I prefer Beauchamp Falls because of the large pool that sits at the base of the waterfall and the heavy fernery that lines the cliff face either side, lending it a fairy tale character. It also has a nice staggered fall that provides extra visual interest. Get away from the viewing platforms (although they do offer great shots) and get a new angle from the middle of the creek for a more individual photograph.

ISO 400 | 13s | f/11 | 19mm

ISO 400 | 13s | f/11 | 19mm

Vehicle Access: Gravel road, suitable for most vehicles.

Foot Access: Access is via a 1.25km walking track that is well maintained and picturesque. Steps and a short footbridge tell you when you're near the fall. After walking down into the valley, you can either shoot from the platform (which is actually a good spot) or jump the fence, walk along a short path that runs parallel to the river, and then wade out into the water. The walk is long and can be muddy after wet weather. I recommend against trying it in the dark without a torch.

Opening Hours and Cost: Access is 24 hours a day and free. 

Time: At least an hour and a half to get to the falls, explore camera positions, soak up the scenery and find the best view. Other travellers are less likely at this location.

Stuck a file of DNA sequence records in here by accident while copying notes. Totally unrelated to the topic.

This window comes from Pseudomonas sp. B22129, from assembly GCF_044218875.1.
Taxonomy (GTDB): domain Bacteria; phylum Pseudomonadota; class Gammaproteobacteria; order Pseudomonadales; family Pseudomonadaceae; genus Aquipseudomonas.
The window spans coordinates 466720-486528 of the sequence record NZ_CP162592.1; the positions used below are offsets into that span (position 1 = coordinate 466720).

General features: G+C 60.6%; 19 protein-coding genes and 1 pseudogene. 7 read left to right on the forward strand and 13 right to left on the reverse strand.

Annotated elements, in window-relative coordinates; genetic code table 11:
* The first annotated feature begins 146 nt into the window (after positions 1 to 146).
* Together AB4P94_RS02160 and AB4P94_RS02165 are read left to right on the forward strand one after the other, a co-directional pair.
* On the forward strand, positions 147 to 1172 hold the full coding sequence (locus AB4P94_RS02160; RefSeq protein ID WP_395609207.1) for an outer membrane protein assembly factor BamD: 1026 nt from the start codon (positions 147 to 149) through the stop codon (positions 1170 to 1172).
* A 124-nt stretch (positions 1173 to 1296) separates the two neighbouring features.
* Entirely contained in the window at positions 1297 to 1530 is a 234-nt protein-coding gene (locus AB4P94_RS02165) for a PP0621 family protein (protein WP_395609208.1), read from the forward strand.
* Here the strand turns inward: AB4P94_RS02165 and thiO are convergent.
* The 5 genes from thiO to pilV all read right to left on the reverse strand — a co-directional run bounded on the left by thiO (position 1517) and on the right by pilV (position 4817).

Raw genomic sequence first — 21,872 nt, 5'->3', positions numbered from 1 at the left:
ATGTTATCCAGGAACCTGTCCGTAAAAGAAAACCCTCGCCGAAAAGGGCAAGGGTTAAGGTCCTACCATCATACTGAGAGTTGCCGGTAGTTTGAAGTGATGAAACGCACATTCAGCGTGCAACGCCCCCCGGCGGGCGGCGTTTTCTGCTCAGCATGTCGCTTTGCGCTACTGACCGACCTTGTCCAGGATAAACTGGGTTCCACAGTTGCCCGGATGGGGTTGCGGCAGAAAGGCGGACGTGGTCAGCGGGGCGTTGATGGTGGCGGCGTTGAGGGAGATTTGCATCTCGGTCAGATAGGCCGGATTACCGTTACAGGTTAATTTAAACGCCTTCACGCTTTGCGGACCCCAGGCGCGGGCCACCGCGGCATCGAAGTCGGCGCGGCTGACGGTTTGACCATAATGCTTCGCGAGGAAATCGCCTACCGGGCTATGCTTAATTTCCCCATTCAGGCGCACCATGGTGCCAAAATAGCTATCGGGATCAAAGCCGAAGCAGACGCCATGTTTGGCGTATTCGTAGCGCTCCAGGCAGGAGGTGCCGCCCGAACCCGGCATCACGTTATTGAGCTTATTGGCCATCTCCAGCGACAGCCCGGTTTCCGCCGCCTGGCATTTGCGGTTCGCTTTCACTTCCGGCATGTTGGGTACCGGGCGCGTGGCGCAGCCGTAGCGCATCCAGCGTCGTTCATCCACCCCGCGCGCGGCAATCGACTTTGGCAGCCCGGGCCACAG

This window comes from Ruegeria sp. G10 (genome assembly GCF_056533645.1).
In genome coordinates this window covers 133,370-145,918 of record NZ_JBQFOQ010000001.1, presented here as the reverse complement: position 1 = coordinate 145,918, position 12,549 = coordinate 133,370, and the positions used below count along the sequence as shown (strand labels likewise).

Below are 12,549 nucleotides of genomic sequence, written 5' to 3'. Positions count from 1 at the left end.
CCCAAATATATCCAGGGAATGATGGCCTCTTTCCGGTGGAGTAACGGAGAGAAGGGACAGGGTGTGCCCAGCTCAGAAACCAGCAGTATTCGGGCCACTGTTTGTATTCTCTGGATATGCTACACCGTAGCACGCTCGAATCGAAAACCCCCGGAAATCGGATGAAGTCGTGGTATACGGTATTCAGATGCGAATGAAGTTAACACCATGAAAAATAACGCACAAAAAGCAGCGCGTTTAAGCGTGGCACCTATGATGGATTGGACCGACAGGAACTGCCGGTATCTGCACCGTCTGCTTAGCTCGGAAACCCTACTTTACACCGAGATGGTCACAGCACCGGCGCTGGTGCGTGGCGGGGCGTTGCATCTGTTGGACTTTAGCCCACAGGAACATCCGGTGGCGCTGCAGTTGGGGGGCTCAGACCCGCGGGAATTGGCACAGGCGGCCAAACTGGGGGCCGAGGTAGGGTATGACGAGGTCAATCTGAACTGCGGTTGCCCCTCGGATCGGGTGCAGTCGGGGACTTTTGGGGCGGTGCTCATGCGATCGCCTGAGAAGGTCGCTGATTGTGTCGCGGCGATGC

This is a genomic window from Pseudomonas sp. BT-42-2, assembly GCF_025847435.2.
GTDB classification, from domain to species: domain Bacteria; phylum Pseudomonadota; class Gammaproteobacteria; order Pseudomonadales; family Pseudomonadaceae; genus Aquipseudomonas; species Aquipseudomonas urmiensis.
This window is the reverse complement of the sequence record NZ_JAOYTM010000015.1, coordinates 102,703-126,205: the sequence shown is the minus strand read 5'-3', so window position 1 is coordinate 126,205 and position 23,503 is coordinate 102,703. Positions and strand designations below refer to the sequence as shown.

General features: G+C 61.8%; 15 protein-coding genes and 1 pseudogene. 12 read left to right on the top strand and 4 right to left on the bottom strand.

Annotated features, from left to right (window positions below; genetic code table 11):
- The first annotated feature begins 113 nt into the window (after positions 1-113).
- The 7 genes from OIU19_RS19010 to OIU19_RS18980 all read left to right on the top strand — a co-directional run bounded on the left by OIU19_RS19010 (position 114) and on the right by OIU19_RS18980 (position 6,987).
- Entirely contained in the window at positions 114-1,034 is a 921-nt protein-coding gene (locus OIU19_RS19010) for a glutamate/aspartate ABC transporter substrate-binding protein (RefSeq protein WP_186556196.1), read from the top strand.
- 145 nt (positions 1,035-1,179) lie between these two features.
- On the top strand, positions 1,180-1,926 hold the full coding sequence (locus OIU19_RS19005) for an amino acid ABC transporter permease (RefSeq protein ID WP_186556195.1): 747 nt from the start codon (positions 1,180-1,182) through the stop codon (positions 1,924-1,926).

Fitness Level: Moderate.  

 

Location and Equipment Advice

Camera, Lenses & Filters

You'll obviously need a camera, but aim for one with a bulb setting to give you flexibility in terms of exposure time; useful if you want to create that silken water feeling. A wide angle lens is preferable as well, with all the photos shown here shot at or below 35mm focal length (see the notes under each photo for settings). A longer lens might work if you want to compress the scene, but anything over 70mm is likely to be too long for the fairly tight space and the height you need to capture.

Take neutral density filters if you have them. You can narrow the aperture and reduce the ISO to lengthen exposure time, but even with these set as small as I could get them I could only get an exposure time of about 1 sec without an ND filter.

Also make sure you have a filter cloth or three so you can dry your lenses between shots. 

Clothing & Umbrella

You can make photographs at both sites from the viewing platform, and actually these are both good spots in terms of composition. If that's the case, all you'll need is a sturdy pair of shoes (preferably hiking boots) and a weather proof coat if the weather is wet.

However, if you want to try alternate positions like the ones I've used, then be prepared to wade into the creek. If you plan to do this, you have a couple of options: either take water shoes, which provide grip, or use your bare feet with rolled up trousers. Either way, pack a travel towel to dry off.